Researchers have hypothesized that the first patient becomes infected through contact with an infected animal. After the first patient in an outbreak setting is infected, the virus can be transmitted in several ways. People can be exposed to Ebola virus from direct contact with the blood and/or secretions of an infected person.
The disease is a National Institute of Allergy and Infectious Disease (NIAID) priority A pathogen, and a bioterrorism suspect agent of interest to the Department of Defense and Project BioShield. There are currently no approved treatments for Ebola.
Marburg virus was first recognized in 1967, when outbreaks of hemorrhagic fever occurred simultaneously in laboratories in Marburg and Frankfurt, Germany, and in what is now Serbia. Marburg hemorrhagic fever is a rare, severe type of hemorrhagic fever that affects both humans and nonhuman primates. It is caused by a genetically unique animal-borne RNA virus, whose recognition led to the creation of this virus family.
The most recent outbreak of Marburg virus started in October 2004 in Angola. According to the World Health Organization (WHO), as of Aug. 23, 2005, the Ministry of Health (MOH) of Angola had reported a total of 374 cases of Marburg hemorrhagic fever with 329 fatalities. The toll far exceeds the previous worst outbreak recorded in Angola’s neighbor, the Democratic Republic of Congo, in 1998, when 123 died.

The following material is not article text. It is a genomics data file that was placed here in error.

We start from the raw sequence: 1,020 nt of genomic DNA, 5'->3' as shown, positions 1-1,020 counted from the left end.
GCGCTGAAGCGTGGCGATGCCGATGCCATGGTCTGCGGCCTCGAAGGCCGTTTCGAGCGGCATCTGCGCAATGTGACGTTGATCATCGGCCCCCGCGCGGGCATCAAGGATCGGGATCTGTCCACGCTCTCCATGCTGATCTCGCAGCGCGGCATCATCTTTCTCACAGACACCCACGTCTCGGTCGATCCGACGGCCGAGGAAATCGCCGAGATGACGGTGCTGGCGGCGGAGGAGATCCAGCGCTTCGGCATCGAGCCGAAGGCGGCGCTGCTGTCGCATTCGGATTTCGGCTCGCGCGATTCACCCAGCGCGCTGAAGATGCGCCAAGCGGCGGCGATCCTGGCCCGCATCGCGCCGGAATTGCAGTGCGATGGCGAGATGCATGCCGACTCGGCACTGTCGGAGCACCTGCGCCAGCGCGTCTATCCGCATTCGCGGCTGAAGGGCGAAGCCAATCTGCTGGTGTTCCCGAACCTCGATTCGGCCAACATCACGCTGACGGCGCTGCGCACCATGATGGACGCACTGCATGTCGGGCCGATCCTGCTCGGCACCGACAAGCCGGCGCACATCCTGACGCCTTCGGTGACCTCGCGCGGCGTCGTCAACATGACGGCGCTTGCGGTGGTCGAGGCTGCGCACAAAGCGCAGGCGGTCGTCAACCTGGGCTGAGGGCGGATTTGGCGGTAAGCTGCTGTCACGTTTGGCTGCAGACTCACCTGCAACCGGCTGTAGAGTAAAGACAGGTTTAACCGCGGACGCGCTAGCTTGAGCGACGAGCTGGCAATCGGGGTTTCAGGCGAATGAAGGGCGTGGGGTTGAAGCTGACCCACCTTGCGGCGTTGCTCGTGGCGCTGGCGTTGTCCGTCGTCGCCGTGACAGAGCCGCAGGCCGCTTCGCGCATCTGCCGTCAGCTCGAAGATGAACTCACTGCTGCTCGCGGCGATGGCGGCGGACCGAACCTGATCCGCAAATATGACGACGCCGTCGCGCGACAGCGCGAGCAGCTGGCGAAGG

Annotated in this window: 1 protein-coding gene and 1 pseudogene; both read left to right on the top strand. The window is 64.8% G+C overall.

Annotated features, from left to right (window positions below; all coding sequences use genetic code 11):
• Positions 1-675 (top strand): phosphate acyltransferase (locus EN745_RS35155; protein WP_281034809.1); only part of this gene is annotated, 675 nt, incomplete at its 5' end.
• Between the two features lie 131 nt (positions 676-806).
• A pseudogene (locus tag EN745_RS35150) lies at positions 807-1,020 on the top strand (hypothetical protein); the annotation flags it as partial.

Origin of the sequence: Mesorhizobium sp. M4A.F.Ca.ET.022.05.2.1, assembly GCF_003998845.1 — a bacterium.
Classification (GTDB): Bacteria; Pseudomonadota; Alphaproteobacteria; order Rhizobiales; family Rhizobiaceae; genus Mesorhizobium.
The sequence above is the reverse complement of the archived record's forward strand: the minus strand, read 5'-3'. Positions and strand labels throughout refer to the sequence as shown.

Anthrax is an acute infectious disease caused by the spore-forming bacterium Bacillus anthracis.
Bacillus anthracis is an encapsulated gram-positive, nonmotile, aerobic, spore-forming bacterial rod. Anthrax is most common in agricultural regions, where it occurs in animals. When anthrax affects humans, it is usually due to an occupational exposure to infected animals or their products.
Three virulence factors account for the majority of the clinical manifestations of B. anthracis: edema toxin, lethal toxin and an antiphagocytic capsular antigen. The lethal toxin is the most important in pathogenesis and is primarily responsible for the primary clinical manifestations of hemorrhage, edema and necrosis.
In terms of bioterrorism, inhalation anthrax is the greatest concern. Case-fatality rates for inhalation anthrax are high, even with appropriate antibiotics and supportive care. Among the 18 cases of inhalation anthrax in the United States during the 20th century, the overall case fatality was greater than 75 percent. Following the bioterrorist attack in fall 2001, the case-fatality rate among patients with inhalation disease (all of whom received antibiotic therapy) was 45 percent (five of 11).